May 19, 2016

'Life-Changing' Indianapolis Educators Awarded $25,000

The Hubbard Awards honors "life-changing" Indianapolis Public Schools teachers and principals.  - Dylan Peers McCoy

The Hubbard Awards honors "life-changing" Indianapolis Public Schools teachers and principals.

Dylan Peers McCoy

When Raquel Perez needed a safe place to stay, she turned to her teacher, Marleen Signer.

Signer brought Perez, now a senior, into her own home and helped her find a permanent place to live. That was just one of the ways that Signer’s help has been transformative for Perez and countless other students.

Signer, who has taught children with special needs for 39 years, was honored at the Hubbard Life-Changing Teacher Awards Wednesday. As a teacher in the Indianapolis Public Schools McFarland School, she not only helps students master academic skills like reading and writing, but also helps them learn to navigate the world — from riding the bus to getting a job.

“When I graduate this May, I will be the first person in my family to finish high school,” wrote Perez in a nomination for Signer. “I was going to drop out at 14 before I met my teacher. I didn’t like coming to school and I didn’t know how to read. She has made me a completely different person.”

Signer was one of four teachers and, for the first year, two principals who received the $25,000 award in a ceremony Wednesday at the Eiteljorg Museum. They were selected from 10 finalists for the teacher award and four finalists for the principal prize. The honors are funded by Indianapolis philanthropists Al and Kathy Hubbard, who were inspired to create the award after reading a newspaper column about a life-changing IPS teacher.

“Exceptional teachers — the ones who elevate their students and their profession — are the single most important factor in the effort to improve education,” said Ann Murtlow, President of United Way of Central Indiana.

Other winners included:

Stella Vandivier, who works with children who have committed serious crimes at the Marion County Jail School.

Vandivier’s students often have emotional and mental issues, and they can be years behind academically. But despite these challenges, she consistently brings joy to her work, according to students who nominated her.

“It’s very easy for us all to get depressed,” Vandivier said. “But … We are always going to put on that act of being happy.”

Antonia Powell, a sixth grade teacher at School 99, who uses a “tough love” approach with her students to push them toward success.

“She is able to guide and nurture students to become the best they can be,” wrote Daniel Kriech, who works with Powell. “Not only does she believe they can, she backs it up with a never ending daily effort to make sure success is always within their reach.”

Outside the classroom, Powell has transformed the lives of her three nieces who she took in when they were in need of care.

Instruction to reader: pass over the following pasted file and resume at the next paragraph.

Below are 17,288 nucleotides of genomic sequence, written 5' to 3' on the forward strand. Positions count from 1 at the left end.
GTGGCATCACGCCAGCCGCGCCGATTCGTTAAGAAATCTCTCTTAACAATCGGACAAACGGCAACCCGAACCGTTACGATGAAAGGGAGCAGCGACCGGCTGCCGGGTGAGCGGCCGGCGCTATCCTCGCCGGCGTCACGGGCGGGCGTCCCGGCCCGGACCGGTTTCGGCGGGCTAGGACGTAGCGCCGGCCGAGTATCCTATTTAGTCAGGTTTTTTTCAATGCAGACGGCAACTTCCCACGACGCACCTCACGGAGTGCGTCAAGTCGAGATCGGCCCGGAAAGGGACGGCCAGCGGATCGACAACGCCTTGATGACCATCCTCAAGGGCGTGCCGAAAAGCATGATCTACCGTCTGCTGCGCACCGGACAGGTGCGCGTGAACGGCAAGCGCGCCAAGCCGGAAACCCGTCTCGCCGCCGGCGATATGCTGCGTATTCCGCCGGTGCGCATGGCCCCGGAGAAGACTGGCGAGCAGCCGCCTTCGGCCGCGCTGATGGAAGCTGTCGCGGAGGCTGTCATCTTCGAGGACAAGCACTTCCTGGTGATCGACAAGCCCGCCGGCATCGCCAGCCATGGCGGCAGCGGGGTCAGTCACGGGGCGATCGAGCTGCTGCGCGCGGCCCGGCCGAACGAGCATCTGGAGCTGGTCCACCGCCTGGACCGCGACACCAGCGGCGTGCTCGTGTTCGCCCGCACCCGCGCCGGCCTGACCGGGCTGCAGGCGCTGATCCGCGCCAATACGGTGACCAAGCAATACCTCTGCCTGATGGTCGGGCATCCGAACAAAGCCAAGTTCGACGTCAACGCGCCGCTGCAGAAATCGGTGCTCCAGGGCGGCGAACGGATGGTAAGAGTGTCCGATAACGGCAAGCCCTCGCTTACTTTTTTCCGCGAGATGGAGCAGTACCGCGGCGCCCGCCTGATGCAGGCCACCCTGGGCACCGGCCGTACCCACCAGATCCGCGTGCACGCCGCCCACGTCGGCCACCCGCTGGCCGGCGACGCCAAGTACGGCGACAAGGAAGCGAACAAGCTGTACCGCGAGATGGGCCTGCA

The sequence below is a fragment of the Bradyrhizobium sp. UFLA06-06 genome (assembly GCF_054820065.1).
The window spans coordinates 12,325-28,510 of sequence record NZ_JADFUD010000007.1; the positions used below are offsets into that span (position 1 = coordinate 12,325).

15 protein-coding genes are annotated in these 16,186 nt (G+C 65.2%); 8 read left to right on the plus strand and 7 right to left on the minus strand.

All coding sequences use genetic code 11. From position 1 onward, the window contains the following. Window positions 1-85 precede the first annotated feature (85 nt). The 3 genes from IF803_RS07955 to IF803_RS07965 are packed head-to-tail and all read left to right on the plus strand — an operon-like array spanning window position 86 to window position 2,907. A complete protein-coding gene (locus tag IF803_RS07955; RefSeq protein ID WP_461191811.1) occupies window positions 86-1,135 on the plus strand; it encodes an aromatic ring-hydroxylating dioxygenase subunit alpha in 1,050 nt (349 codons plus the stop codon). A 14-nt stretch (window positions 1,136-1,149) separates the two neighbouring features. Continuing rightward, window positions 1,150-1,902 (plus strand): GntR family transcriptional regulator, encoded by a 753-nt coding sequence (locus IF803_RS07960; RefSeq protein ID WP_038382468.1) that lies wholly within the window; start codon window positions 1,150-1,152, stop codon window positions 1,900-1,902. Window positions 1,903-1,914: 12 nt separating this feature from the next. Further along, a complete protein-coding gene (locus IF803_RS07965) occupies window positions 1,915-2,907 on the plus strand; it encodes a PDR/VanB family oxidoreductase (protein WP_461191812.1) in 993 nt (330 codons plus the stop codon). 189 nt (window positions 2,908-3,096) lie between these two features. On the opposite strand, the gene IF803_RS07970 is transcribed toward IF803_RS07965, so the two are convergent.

Daphne Draa, a visual art teacher at Center for Inquiry II, helps students take risks and find joy in art. She mentors students, offering academic and emotional support.

“The biggest lesson I’ve learned from my students is about resilience and perseverance,” Draa said. “That just gives me so much joy and hope for the future.”

Draa encourages her students to use art to advocate for their beliefs.

“Thanks to this teacher, my daughter Elizabeth takes risks, sets goals and believes that her voice matters,” wrote parent Judith Cebula in a nominating letter for Draa.

Winning principals included:

Julie Bakehorn, the former principal of School 54, who now leads Arsenal Technical High School, helped the School 54 dramatically improve student performance. The school went from an F to an A on the state accountability scale by holding to student to high standards and focusing on data-driven instruction.

“It’s more than just academics at this school. Ms. Bakehorn pushes for student involvement in extracurricular activities,” wrote Judith Carlile, a data coach who worked with Bakehorn at School 54 and followed her to Arsenal. “Her philosophy is ‘You want students to do well in the classroom? Well, get them involved in activities outside your classroom!’”

Margi Higgs, principal of School 91, is retiring this year but she is leaving behind a changed school. When she arrived, it was a struggling school, but she has refocused the Montessori school, creating a welcoming and collaborative environment, according to parents and teachers who nominated her.

“This principal has made a success story out of my son, who has developmental disabilities,” wrote parent Leesa Hertz. “She treated him as a regular student, helped him make academic gains, set an example of acceptance for him, and had a vision for his success right from Day One.”

Teacher nominees:
Carter Bell, Rousseau McClellan School 91
Maggie Brown, Project SITE
Cassie Davis-Woodall, Key Learning
Para Lee Gale, Charles Fairbanks, School 105
La Meca Perkins-Knight, Theodore Potter School 74
Rebecca Pfaffenberger, Rousseau McClellan School 91

Principal nominees:
Ami Anderson, ROOTS
Christine Collier, CFI 84

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